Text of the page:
Connolly can pass a ball better than just about all of our midfielders, he has positional sense second to none on the division and he is physically strong despite boasting a slimline figure. He has said, I believe, that he prefers to play full back and he is reasonably impressive there but when we move him to centre half as we did at the weekend his true ability really shines through. With Connolly and Gorkss at centre half I don’t think Crystal Palace would have scored if we’d kept playing for the entire week. Not only was he far too good for their forwards but he also defied an impossible playing surface with decent control and distribution. And when was the last time you saw him beaten for pace? Or forced to sprint? I can’t recall ever seeing it happen – his anticipation and positional sense is that good.

There’s an interesting piece with Connolly from the sponsor’s evening on Vital QPR and we may have something similar here on LFW before the season is out. I’ve been made to promise that I won’t get drunk at the player of the year dinner and go and impart all of this mushy praise onto Connors in person but I’m afraid I might not be able to help myself.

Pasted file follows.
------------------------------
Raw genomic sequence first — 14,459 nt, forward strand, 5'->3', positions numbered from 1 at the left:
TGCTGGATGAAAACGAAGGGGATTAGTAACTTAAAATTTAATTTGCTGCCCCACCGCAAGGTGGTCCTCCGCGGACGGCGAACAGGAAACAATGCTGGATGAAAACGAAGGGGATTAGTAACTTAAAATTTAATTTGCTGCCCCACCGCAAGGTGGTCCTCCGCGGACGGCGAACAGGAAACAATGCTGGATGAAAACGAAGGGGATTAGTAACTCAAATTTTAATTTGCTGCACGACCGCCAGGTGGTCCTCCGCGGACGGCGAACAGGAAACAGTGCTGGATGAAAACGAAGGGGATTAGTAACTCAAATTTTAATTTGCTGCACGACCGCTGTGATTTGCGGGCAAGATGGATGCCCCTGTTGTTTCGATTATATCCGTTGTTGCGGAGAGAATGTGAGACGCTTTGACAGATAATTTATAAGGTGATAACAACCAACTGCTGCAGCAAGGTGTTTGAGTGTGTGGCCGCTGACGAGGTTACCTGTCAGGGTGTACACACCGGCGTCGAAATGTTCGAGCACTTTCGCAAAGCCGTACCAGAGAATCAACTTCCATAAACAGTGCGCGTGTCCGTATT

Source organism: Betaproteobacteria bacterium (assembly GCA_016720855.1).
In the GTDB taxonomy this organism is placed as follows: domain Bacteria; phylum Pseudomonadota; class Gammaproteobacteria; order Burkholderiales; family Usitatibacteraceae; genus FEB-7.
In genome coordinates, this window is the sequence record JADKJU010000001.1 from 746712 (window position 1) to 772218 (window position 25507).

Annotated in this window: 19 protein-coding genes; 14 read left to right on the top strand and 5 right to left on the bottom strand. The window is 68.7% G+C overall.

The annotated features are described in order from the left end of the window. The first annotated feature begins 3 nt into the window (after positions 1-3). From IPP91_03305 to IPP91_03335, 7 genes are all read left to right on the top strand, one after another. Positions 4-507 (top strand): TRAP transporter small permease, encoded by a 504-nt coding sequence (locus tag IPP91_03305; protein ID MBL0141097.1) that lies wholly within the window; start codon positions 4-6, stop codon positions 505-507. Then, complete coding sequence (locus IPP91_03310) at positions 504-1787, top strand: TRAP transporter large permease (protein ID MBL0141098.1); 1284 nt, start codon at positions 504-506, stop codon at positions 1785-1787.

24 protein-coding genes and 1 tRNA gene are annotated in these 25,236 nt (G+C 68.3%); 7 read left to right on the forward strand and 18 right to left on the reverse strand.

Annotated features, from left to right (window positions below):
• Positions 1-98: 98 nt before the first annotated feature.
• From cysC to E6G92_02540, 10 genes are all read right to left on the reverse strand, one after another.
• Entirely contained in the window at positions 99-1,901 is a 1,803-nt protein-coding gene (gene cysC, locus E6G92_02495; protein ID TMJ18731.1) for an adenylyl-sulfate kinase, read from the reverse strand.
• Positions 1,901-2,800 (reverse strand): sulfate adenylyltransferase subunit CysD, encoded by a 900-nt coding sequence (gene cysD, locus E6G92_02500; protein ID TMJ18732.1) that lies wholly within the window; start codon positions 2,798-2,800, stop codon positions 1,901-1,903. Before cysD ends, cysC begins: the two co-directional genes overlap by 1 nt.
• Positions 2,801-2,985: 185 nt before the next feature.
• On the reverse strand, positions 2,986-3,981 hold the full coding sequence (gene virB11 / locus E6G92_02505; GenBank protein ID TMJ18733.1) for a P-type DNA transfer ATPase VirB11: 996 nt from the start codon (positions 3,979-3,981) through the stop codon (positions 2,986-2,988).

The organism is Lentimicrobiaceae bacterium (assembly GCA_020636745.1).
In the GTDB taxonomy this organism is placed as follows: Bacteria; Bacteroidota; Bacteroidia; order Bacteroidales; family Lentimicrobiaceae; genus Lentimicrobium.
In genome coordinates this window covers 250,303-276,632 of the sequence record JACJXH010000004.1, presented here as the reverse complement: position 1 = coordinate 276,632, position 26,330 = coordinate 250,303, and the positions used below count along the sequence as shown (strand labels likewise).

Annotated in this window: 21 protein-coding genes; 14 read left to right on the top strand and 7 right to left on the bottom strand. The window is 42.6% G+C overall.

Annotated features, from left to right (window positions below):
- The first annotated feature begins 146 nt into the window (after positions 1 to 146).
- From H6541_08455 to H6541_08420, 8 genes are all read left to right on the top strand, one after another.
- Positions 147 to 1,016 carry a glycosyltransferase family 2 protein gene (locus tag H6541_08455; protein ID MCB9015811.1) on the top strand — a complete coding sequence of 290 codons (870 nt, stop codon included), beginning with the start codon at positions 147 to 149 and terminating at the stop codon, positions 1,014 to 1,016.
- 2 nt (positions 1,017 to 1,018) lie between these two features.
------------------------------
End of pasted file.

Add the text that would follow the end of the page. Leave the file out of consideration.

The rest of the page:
Of all the negatives from recent games and the season as a whole we have been able to take some positives, and Matthew Connolly is certainly one of those. A Premiership defender waiting to happen, hopefully with us.

Reasons to be cheerful – part two
And if the idea that we may have signed one of the country’s brightest, young, English defenders up for a paltry amount on a long contract doesn’t enthuse you even a little, how about somebody at the other end of the scale career wise. Paul Furlong, a true legend in an age when the word legend is overused, scored twice on Tuesday night to all but secure Barnet’s league status with a 2-0 home victory against Rotherham United at Underhill.